Meanwhile, massively parallel machines are looking increasingly like networks of personal computers packaged in a single box, an approach called cluster architecture. Such machines can incorporate much faster networking than is available externally. As the performance of standard networking technology improves, however, the gap between this approach and the distributed shared memory model will shrink, Hennessy said.

The supercomputer market will probably move to a combination of cluster-based architecture, which IBM, the University of California-Berkeley and Sandia National Laboratories (as a user) are pursuing, and distributed shared memory architecture, which is being developed by Stanford, the Massachusetts Institute of Technology, Silicon Graphics, HP Convex and Los Alamos National Laboratory (as a user), Hennessy said.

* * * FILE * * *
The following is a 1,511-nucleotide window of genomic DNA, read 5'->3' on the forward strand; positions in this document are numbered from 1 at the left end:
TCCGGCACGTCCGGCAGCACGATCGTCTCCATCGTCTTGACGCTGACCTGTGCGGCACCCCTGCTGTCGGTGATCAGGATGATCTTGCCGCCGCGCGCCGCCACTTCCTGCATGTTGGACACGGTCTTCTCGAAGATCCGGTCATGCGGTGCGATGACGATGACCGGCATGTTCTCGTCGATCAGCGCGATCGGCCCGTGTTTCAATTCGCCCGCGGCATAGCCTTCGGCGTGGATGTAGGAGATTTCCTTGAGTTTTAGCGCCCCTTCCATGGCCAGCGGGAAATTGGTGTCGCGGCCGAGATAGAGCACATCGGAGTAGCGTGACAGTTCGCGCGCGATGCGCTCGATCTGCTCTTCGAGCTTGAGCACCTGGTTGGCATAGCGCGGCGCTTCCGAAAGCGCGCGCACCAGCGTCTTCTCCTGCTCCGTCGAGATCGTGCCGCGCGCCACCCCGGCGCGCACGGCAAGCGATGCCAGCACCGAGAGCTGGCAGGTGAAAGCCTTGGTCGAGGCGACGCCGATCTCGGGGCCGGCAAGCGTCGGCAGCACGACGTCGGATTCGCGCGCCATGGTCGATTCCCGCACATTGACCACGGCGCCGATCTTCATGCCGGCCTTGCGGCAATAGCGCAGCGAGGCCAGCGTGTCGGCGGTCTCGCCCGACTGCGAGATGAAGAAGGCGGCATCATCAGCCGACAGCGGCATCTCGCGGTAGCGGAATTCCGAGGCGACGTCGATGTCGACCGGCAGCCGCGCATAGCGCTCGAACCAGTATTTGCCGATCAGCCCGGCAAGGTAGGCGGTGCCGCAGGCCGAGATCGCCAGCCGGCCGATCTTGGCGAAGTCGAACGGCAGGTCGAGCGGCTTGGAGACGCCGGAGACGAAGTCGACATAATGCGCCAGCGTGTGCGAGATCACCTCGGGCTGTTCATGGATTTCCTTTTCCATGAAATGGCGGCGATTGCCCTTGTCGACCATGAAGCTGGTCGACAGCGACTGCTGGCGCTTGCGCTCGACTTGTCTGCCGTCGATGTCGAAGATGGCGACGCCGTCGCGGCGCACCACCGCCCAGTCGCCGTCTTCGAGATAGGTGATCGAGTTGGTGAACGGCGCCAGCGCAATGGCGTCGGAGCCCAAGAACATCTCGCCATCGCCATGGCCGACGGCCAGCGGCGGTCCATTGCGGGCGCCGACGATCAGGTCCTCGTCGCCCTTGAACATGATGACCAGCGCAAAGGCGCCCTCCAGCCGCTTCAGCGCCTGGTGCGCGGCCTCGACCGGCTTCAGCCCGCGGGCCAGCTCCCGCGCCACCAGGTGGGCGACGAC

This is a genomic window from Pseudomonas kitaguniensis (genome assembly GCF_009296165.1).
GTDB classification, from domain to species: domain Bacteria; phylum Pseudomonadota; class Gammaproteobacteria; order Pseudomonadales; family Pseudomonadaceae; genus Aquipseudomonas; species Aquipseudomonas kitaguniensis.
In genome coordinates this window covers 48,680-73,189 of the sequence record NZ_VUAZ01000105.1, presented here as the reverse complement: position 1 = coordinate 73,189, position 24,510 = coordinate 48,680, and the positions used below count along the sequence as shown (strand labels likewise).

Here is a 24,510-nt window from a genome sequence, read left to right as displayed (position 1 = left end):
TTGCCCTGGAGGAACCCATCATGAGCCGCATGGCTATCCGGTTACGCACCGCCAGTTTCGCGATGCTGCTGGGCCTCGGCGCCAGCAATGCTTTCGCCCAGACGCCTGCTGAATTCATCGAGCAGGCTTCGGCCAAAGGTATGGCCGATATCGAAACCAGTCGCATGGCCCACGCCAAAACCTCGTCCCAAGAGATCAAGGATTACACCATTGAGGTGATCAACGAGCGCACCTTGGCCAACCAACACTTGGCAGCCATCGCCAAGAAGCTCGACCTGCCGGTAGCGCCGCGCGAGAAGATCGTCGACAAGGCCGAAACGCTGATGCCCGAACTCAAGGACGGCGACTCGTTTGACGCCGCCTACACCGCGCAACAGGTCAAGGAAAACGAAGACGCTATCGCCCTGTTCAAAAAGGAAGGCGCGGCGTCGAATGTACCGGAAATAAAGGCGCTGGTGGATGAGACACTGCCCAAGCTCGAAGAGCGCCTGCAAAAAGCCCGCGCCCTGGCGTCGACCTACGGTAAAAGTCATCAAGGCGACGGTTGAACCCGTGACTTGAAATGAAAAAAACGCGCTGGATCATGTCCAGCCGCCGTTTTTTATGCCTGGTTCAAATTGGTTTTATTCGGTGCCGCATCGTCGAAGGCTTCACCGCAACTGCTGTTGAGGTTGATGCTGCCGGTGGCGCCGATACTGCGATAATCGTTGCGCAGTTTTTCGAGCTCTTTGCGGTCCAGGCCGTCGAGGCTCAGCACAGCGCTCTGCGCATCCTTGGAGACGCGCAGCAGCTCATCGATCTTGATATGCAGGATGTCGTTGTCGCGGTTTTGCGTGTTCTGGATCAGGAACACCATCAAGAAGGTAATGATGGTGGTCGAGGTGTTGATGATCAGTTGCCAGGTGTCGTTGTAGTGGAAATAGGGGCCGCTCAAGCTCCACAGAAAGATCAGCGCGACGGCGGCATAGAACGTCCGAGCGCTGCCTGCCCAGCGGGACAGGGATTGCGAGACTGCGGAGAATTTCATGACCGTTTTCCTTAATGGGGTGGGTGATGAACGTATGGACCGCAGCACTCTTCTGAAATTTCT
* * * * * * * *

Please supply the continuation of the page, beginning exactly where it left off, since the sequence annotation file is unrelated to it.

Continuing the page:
"The big question for the future of supercomputing is the trade-off between centralized or distributed architectures," Hennessy said. People like the idea of buying little pieces and then aggregating them, but doing so with today's off-the-shelf hardware comes with a price, a high level of processing overhead that makes such an aggregate slower than a centralized computer with the same power.

One factor that will tip the balance toward the distributed model is the increased importance being given to communications. For many years, communications was considered a peripheral ability, so it received little attention. That has changed dramatically. Today, networking has risen to a first-rank function, and experts are lavishing a lot of time on networking and communication issues. Dramatic improvements are likely, Hennessy said.

In the long run, however, the best solution will be to create a computer architecture that can operate with equal efficiency in both the centralized and distributed modes. "We need to develop the right primitives, the right building blocks, so that we can build systems that work well running alone or in concert with an array of other machines," Hennessy said. SR